Pennsylvania Pastors Network is a state chapter affiliate of the American Pastors Network.



To interview Sam Rohrer, President of American Pastors Network and Pennsylvania Pastors Network, contact Deborah Hamilton at, 215-815-7716 or 610-584-1096.



American Pastors Network Plays Key Role in Ukraine Humanitarian Aid

Recent Leadership Summit Opened Doors to Meet Critical Needs

PHILADELPHIA—The people of Ukraine have many needs in the wake of the recent political, economic and cultural upheaval.

One of the greatest immediate needs is bandages to help treat the wounded soldiers. Recently, the American Pastors Network (APN,, which this summer participated in an International Leadership Summit in Ukraine with more than 100 elected officials and pastors, helped deliver 54 packages of much-needed QuikClot® Interventional Hemostatic Bandages™. These are soft, white, double-sterile, hydrophilic pads with the mineral kaolin, and they are applied topically to control bleeding.

APN Board Member Dale Armstrong, who just returned from Ukraine, says that the most immediate need in Ukraine is humanitarian aid, including water purification tablets and individual medical kits for each soldier.

“One of the greatest specific needs is this quick-clotting bandage that stops the bleeding of the injured fast,” Armstrong said. “Delivering the QuikClot bandages during these recent trips was not only life-saving to some of the injured, but the initiative has also cemented trust and opened further doors. I believe this act of care proved our trust and friendship, in their terms and in their culture.”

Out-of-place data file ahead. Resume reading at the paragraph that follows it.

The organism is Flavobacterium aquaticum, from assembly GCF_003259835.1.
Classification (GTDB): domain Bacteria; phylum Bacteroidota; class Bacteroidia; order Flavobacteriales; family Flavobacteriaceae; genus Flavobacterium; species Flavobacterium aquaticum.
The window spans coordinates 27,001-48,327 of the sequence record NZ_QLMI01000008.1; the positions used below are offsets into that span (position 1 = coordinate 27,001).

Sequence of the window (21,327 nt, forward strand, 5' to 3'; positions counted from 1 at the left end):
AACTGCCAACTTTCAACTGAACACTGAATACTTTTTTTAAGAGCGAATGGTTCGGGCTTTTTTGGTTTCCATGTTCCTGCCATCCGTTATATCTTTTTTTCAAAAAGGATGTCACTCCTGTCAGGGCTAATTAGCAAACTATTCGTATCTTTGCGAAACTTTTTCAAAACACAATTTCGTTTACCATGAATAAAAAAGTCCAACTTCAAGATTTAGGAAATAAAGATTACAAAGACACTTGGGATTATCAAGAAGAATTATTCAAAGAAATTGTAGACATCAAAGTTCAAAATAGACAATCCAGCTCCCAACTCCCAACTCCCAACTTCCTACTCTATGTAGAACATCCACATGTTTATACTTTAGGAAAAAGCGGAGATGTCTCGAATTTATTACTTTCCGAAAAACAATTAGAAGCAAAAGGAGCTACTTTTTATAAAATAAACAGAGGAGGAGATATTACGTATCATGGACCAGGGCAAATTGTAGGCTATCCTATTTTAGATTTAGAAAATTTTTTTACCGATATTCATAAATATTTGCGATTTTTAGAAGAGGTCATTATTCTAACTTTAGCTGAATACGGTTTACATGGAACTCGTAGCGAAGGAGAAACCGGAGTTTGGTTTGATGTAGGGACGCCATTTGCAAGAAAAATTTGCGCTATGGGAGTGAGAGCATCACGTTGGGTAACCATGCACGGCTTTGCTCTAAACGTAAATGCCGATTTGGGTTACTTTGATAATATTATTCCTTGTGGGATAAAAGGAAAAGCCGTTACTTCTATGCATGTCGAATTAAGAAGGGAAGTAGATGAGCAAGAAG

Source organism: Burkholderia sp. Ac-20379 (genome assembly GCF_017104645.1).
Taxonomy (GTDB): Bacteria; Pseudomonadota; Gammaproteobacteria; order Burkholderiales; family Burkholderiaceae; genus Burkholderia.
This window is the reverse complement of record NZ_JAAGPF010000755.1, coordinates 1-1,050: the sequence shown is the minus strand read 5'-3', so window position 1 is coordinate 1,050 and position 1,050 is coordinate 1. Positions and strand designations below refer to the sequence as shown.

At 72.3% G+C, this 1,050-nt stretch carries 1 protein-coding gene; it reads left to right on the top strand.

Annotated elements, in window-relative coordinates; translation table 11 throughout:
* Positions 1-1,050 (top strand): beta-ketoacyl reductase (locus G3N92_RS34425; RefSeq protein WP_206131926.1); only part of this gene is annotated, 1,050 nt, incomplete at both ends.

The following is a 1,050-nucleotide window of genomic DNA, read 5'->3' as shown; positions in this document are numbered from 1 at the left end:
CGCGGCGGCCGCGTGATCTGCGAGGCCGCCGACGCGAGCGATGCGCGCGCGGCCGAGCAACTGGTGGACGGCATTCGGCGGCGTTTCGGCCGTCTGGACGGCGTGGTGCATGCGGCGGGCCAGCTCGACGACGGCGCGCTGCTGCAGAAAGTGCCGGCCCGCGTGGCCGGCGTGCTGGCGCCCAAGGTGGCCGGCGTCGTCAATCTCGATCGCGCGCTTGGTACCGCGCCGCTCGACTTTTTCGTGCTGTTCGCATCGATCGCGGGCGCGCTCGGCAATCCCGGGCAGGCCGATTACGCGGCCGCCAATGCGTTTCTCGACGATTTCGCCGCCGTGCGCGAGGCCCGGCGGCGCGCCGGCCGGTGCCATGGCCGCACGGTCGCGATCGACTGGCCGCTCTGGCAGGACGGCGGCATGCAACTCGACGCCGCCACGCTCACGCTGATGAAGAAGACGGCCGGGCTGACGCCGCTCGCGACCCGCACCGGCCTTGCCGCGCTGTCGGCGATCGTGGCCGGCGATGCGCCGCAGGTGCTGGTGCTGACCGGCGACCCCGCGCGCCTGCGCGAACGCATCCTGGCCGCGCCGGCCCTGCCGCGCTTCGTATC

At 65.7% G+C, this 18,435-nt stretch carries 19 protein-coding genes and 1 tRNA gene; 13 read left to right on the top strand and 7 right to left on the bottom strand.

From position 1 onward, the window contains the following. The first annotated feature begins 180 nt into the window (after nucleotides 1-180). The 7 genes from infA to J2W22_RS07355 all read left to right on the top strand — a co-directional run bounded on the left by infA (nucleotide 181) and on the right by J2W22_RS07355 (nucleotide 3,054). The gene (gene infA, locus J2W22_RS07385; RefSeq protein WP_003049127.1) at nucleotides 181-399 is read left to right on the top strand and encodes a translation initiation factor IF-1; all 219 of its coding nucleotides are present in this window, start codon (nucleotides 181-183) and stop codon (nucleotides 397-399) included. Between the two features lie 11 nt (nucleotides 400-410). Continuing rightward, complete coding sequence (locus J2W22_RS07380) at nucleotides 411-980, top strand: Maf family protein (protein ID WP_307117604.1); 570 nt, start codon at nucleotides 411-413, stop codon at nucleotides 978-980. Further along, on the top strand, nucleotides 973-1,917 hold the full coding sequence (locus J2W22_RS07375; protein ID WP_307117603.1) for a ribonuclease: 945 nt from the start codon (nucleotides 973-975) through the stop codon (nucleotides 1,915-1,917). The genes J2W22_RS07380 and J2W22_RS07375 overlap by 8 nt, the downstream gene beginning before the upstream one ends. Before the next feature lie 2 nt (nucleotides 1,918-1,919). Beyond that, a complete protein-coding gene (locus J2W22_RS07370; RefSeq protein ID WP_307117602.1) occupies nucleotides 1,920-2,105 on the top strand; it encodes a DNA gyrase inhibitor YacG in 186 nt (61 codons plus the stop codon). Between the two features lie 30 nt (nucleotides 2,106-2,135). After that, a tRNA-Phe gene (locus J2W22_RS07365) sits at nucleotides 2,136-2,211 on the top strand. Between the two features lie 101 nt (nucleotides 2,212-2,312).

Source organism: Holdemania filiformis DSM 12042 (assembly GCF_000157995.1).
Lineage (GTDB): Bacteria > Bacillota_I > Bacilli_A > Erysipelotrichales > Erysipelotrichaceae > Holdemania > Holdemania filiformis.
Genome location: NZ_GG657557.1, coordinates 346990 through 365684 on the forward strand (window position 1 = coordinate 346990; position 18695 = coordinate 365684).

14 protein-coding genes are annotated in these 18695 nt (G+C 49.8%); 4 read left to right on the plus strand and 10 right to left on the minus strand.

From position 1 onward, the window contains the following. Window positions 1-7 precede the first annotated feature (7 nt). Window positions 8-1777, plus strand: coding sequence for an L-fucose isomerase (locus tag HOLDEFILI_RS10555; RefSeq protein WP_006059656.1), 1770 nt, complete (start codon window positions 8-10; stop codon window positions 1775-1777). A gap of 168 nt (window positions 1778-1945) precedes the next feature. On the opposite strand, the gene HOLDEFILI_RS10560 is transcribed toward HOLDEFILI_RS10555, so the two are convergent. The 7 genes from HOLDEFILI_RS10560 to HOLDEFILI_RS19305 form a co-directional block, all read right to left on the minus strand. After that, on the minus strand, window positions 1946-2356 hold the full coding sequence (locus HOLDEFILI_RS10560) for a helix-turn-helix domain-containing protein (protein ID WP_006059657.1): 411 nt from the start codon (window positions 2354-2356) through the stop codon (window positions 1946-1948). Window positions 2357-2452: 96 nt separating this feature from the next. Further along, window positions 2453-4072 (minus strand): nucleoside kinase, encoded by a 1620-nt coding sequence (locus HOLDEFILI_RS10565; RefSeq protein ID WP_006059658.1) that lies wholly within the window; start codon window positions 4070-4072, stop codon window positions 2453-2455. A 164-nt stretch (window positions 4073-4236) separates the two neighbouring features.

The bandages APN delivered coast approximately $2,500 demonstrating that even some of the smallest critical items are in short supply.

“Churches and pastors in Ukraine have taken a tremendous role in meeting the needs of the army,” Armstrong continued. “Just as pastors came together with elected leaders at the summit this summer to help Ukraine work towards a biblically based, constitutional government, now pastors are playing a major role bringing aid to the soldiers on the front lines of battle.  All of these efforts together will help Ukraine as the nation seeks stability and direction that will lead to freedom for the people of Ukraine.”